Both the EU and the United States have backed Erdogan’s moves in northern Syria, seeing them as a necessary counter to the eventual victory of the Assad/Putin axis. Surprisingly, the Turkish-EU-U.S. program has proved workable, as it has brought to an end the large scale exodus of Syrian refugees from the northern part of the country. Moreover, the recently negotiated March 5, 2020, agreement between Turkey and Russia successfully halted military activity in northwestern Idlib Province, providing a necessary break in the fighting while allowing the mounting of badly needed humanitarian missions. Although this agreement is lopsided and has resulted in the permanent loss of the opposition-held territory required to sustain such a large, tightly packed population.
It is essential that the United States and Turkey continue to play a role in Syria, particularly now that a new enemy—the coronavirus—has appeared on the scene. The pandemic now threatens seven million Syrians in northern Syria, a region where medical and rescue services are simply unavailable. The spread of this pandemic, on-the-ground medical observers predict, could make what is going on in China or Europe look modest in comparison with what might well happen in Syria. To make matters worse, and despite the clear progress made by the winking and unofficial U.S.-Turkish alliance, this part of the country is ruled by organizations and people who reflect the extremist ideologies that have destroyed the fabric of Syrian society.
The coronavirus provides a new challenge for the U.S. and Turkish position in Syria, but it also clarifies what must be done. In order to stop the virus, the American and Turkish governments must implement programs that will return Syrian refugees to their homes in Syria, albeit under the protection of the U.S. and Turkish militaries. Turkey, in particular, should consider new ways to implement its recent agreement with Russia so that the policy adopted ends the flight of Syrians beyond Syria’s border—while protecting Syrians from the guns of the regime and its Russian supporters. Putin must know this: the pandemic’s spread undermines everyone’s role in Syria, including his own. More simply, Turkey (supported by the United States and European Union), should announce their desire that the ceasefire agreement reached with Russia on March 5 be extended to include a no-fly zone that applies to all parties. The United States should also help Turkey to get rid of HTS and other terrorist groups in northwestern Syria. These steps would encourage those displaced by the conflict to return to their homes—and allow humanitarian organizations, NGOs and independent Syrian medical organizations to access areas that will inevitably be affected by the COVID-19 virus.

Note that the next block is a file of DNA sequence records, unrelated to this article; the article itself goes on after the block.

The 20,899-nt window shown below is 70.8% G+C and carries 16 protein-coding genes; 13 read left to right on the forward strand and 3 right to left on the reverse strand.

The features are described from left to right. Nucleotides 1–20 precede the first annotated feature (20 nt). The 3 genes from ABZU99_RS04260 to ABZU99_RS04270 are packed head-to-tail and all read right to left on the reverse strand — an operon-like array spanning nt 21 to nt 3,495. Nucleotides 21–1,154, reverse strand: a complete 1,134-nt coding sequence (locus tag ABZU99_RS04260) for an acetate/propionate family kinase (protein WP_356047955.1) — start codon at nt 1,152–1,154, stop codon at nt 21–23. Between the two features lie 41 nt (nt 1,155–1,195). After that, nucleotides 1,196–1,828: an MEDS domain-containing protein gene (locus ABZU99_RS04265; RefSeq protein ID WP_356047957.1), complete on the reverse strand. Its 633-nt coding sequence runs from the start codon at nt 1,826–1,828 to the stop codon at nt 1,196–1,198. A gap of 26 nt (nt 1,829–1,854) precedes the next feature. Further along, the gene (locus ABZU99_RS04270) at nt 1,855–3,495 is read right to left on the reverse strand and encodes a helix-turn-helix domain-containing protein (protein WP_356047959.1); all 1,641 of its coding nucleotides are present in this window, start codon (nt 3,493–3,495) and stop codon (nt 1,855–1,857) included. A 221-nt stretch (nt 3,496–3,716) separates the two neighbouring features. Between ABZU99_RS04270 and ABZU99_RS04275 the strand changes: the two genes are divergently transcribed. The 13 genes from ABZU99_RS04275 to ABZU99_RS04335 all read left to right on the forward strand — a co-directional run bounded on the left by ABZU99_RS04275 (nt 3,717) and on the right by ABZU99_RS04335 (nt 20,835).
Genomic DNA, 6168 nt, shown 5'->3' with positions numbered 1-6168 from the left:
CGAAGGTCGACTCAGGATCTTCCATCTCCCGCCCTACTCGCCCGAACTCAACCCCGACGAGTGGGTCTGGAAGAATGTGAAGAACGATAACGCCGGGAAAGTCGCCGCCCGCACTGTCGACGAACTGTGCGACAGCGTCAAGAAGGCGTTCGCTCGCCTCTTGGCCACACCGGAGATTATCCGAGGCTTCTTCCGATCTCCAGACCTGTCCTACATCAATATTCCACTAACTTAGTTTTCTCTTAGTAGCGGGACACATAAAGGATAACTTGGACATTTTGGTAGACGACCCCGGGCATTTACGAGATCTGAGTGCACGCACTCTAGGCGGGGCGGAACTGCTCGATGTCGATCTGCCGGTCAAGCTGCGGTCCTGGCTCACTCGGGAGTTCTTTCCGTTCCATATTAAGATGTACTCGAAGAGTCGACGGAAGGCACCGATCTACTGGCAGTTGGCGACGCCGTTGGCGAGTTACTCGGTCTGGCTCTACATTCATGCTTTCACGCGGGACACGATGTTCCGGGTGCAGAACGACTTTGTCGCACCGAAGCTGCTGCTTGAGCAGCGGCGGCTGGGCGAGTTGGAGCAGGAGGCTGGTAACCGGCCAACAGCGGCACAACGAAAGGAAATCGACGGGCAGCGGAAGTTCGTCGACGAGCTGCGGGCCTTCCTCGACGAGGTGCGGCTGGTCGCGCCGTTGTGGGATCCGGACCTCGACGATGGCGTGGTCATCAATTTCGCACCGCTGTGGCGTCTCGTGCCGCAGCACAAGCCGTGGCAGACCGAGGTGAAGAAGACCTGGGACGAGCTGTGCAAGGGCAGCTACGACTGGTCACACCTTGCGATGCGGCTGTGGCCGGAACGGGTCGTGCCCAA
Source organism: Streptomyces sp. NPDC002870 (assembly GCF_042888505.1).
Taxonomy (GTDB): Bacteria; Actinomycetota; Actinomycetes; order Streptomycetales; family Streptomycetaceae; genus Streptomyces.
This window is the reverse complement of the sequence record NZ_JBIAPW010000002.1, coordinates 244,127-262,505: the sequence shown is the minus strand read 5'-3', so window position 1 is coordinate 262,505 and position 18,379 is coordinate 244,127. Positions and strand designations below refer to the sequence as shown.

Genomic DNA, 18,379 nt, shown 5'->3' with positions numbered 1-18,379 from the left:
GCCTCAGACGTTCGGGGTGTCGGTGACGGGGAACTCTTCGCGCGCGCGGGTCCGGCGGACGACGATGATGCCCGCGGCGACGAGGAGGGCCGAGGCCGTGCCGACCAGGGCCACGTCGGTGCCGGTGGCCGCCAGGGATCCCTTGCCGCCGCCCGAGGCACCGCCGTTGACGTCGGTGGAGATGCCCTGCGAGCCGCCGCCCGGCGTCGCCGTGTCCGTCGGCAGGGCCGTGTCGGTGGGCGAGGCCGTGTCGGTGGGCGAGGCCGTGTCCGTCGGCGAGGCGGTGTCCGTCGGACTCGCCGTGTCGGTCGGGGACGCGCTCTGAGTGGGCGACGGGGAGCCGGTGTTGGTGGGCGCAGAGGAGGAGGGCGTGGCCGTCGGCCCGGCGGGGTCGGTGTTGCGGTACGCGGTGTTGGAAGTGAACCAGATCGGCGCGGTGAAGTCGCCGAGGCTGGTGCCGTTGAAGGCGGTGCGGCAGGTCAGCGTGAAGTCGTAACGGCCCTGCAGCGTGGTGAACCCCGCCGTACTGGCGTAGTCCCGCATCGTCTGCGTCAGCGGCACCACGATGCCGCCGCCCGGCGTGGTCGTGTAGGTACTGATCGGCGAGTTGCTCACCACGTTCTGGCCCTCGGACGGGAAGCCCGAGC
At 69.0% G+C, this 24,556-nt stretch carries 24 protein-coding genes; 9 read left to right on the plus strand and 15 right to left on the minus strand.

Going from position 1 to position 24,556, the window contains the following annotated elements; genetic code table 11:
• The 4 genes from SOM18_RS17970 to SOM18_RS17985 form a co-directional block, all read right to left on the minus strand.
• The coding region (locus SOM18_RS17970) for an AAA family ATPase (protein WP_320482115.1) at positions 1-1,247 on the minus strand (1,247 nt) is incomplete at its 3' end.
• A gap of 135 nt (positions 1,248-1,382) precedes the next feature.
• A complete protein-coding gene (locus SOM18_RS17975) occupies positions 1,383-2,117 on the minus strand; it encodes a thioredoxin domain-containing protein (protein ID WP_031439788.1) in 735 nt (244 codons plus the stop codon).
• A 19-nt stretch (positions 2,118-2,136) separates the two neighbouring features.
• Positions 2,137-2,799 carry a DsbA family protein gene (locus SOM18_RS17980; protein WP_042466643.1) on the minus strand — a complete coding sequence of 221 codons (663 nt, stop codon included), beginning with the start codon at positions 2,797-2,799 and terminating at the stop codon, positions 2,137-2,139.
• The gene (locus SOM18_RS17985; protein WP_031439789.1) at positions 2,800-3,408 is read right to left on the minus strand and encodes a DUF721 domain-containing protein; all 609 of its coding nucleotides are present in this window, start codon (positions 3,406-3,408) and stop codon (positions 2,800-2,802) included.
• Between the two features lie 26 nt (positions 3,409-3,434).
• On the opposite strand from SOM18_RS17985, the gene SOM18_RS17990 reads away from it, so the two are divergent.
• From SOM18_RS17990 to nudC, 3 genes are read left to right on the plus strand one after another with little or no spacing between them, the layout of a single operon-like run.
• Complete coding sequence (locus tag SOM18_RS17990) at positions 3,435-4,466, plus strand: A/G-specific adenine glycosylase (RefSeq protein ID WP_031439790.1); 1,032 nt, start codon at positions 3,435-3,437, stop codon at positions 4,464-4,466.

At the same time, the international coalition to defeat ISIS must persuade the Syrian Defense Forces (SDF) that it is in its long-term interests to sever any remaining links with PKK leadership and chart a politically independent path for northeastern Syria that does not further involve this ideological movement. Failure to do so means that international relief agencies will be unable to service areas that are bound to be hit hardest by the pandemic. The goal would be threefold: to establish a mechanism of cooperation among all provincial leaders in northern Syria on political questions away from pre-existing ideologies; to integrate projects of each province for increased economic welfare and healthcare to the citizenry; and finally, and most crucially, to seed a mechanism for dealing with what will soon become a health crisis that could take hundreds of thousands, or even millions, of lives.